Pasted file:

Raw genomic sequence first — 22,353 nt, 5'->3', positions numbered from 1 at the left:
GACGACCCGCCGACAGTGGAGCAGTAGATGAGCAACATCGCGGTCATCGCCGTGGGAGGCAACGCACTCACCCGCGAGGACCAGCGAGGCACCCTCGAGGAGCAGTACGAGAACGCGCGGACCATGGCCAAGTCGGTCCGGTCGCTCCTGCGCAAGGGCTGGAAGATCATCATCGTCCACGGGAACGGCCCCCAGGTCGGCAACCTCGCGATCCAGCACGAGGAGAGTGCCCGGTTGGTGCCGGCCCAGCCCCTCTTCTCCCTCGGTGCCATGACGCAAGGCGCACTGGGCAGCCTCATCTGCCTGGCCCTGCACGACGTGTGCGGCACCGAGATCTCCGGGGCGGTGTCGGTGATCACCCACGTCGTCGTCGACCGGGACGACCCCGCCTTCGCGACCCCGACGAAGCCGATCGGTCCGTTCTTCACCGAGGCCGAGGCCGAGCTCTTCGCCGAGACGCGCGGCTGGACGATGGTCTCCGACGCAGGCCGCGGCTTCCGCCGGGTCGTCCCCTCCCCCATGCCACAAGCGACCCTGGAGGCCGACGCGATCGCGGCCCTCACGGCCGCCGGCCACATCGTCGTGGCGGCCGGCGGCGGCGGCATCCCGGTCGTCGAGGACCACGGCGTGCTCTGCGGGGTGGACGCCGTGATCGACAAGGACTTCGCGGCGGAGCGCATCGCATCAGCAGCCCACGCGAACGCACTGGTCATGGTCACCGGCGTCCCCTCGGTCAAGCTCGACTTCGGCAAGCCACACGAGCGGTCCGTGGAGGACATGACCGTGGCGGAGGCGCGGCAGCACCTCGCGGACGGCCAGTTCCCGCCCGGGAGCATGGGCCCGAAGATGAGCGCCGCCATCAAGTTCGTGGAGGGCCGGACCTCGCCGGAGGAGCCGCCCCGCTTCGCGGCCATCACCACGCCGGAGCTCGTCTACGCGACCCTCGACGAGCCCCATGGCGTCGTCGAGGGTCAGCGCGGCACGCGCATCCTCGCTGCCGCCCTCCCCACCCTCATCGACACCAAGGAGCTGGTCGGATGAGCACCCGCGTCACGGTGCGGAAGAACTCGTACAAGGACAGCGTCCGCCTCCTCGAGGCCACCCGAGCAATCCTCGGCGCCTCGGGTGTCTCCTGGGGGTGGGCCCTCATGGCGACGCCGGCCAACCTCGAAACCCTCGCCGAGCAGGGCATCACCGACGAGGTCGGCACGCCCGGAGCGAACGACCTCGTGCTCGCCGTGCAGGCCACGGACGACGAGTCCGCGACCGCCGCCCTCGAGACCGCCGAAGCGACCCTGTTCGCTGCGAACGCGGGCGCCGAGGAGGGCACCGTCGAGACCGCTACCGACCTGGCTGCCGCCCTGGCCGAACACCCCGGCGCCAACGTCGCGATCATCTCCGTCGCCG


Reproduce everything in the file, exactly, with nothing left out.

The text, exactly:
Raw genomic sequence first — 22,353 nt, 5'->3', positions numbered from 1 at the left:
GACGACCCGCCGACAGTGGAGCAGTAGATGAGCAACATCGCGGTCATCGCCGTGGGAGGCAACGCACTCACCCGCGAGGACCAGCGAGGCACCCTCGAGGAGCAGTACGAGAACGCGCGGACCATGGCCAAGTCGGTCCGGTCGCTCCTGCGCAAGGGCTGGAAGATCATCATCGTCCACGGGAACGGCCCCCAGGTCGGCAACCTCGCGATCCAGCACGAGGAGAGTGCCCGGTTGGTGCCGGCCCAGCCCCTCTTCTCCCTCGGTGCCATGACGCAAGGCGCACTGGGCAGCCTCATCTGCCTGGCCCTGCACGACGTGTGCGGCACCGAGATCTCCGGGGCGGTGTCGGTGATCACCCACGTCGTCGTCGACCGGGACGACCCCGCCTTCGCGACCCCGACGAAGCCGATCGGTCCGTTCTTCACCGAGGCCGAGGCCGAGCTCTTCGCCGAGACGCGCGGCTGGACGATGGTCTCCGACGCAGGCCGCGGCTTCCGCCGGGTCGTCCCCTCCCCCATGCCACAAGCGACCCTGGAGGCCGACGCGATCGCGGCCCTCACGGCCGCCGGCCACATCGTCGTGGCGGCCGGCGGCGGCGGCATCCCGGTCGTCGAGGACCACGGCGTGCTCTGCGGGGTGGACGCCGTGATCGACAAGGACTTCGCGGCGGAGCGCATCGCATCAGCAGCCCACGCGAACGCACTGGTCATGGTCACCGGCGTCCCCTCGGTCAAGCTCGACTTCGGCAAGCCACACGAGCGGTCCGTGGAGGACATGACCGTGGCGGAGGCGCGGCAGCACCTCGCGGACGGCCAGTTCCCGCCCGGGAGCATGGGCCCGAAGATGAGCGCCGCCATCAAGTTCGTGGAGGGCCGGACCTCGCCGGAGGAGCCGCCCCGCTTCGCGGCCATCACCACGCCGGAGCTCGTCTACGCGACCCTCGACGAGCCCCATGGCGTCGTCGAGGGTCAGCGCGGCACGCGCATCCTCGCTGCCGCCCTCCCCACCCTCATCGACACCAAGGAGCTGGTCGGATGAGCACCCGCGTCACGGTGCGGAAGAACTCGTACAAGGACAGCGTCCGCCTCCTCGAGGCCACCCGAGCAATCCTCGGCGCCTCGGGTGTCTCCTGGGGGTGGGCCCTCATGGCGACGCCGGCCAACCTCGAAACCCTCGCCGAGCAGGGCATCACCGACGAGGTCGGCACGCCCGGAGCGAACGACCTCGTGCTCGCCGTGCAGGCCACGGACGACGAGTCCGCGACCGCCGCCCTCGAGACCGCCGAAGCGACCCTGTTCGCTGCGAACGCGGGCGCCGAGGAGGGCACCGTCGAGACCGCTACCGACCTGGCTGCCGCCCTGGCCGAACACCCCGGCGCCAACGTCGCGATCATCTCCGTCGCCG